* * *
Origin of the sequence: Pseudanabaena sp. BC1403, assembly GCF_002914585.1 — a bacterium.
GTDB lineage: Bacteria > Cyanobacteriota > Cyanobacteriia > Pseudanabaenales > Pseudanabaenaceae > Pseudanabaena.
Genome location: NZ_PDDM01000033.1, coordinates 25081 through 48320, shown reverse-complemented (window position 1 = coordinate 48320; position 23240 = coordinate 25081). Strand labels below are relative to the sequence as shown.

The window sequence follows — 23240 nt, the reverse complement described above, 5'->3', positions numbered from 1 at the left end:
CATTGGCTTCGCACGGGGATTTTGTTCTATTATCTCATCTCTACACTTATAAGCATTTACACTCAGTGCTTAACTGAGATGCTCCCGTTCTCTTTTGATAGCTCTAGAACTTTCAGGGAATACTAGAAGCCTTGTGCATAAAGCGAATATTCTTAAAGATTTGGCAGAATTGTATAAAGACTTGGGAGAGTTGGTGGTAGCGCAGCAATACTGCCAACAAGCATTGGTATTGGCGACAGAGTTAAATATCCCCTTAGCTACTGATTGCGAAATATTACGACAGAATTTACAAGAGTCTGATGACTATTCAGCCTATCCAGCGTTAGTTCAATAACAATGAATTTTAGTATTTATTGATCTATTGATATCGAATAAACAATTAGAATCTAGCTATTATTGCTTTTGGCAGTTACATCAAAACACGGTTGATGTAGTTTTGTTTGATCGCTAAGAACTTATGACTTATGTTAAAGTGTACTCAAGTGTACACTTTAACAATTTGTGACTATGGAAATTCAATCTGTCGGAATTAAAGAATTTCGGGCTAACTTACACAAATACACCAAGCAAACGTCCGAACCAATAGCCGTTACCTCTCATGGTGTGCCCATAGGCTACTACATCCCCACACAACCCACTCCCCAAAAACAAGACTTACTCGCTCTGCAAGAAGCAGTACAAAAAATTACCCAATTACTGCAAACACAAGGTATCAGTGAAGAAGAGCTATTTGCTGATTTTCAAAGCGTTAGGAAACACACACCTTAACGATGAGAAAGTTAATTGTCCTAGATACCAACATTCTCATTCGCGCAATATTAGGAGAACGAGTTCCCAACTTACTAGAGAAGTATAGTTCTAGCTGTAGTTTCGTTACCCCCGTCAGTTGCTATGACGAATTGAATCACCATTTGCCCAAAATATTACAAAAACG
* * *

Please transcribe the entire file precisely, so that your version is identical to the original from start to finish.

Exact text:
Origin of the sequence: Pseudanabaena sp. BC1403, assembly GCF_002914585.1 — a bacterium.
GTDB lineage: Bacteria > Cyanobacteriota > Cyanobacteriia > Pseudanabaenales > Pseudanabaenaceae > Pseudanabaena.
Genome location: NZ_PDDM01000033.1, coordinates 25081 through 48320, shown reverse-complemented (window position 1 = coordinate 48320; position 23240 = coordinate 25081). Strand labels below are relative to the sequence as shown.

The window sequence follows — 23240 nt, the reverse complement described above, 5'->3', positions numbered from 1 at the left end:
CATTGGCTTCGCACGGGGATTTTGTTCTATTATCTCATCTCTACACTTATAAGCATTTACACTCAGTGCTTAACTGAGATGCTCCCGTTCTCTTTTGATAGCTCTAGAACTTTCAGGGAATACTAGAAGCCTTGTGCATAAAGCGAATATTCTTAAAGATTTGGCAGAATTGTATAAAGACTTGGGAGAGTTGGTGGTAGCGCAGCAATACTGCCAACAAGCATTGGTATTGGCGACAGAGTTAAATATCCCCTTAGCTACTGATTGCGAAATATTACGACAGAATTTACAAGAGTCTGATGACTATTCAGCCTATCCAGCGTTAGTTCAATAACAATGAATTTTAGTATTTATTGATCTATTGATATCGAATAAACAATTAGAATCTAGCTATTATTGCTTTTGGCAGTTACATCAAAACACGGTTGATGTAGTTTTGTTTGATCGCTAAGAACTTATGACTTATGTTAAAGTGTACTCAAGTGTACACTTTAACAATTTGTGACTATGGAAATTCAATCTGTCGGAATTAAAGAATTTCGGGCTAACTTACACAAATACACCAAGCAAACGTCCGAACCAATAGCCGTTACCTCTCATGGTGTGCCCATAGGCTACTACATCCCCACACAACCCACTCCCCAAAAACAAGACTTACTCGCTCTGCAAGAAGCAGTACAAAAAATTACCCAATTACTGCAAACACAAGGTATCAGTGAAGAAGAGCTATTTGCTGATTTTCAAAGCGTTAGGAAACACACACCTTAACGATGAGAAAGTTAATTGTCCTAGATACCAACATTCTCATTCGCGCAATATTAGGAGAACGAGTTCCCAACTTACTAGAGAAGTATAGTTCTAGCTGTAGTTTCGTTACCCCCGTCAGTTGCTATGACGAATTGAATCACCATTTGCCCAAAATATTACAAAAACG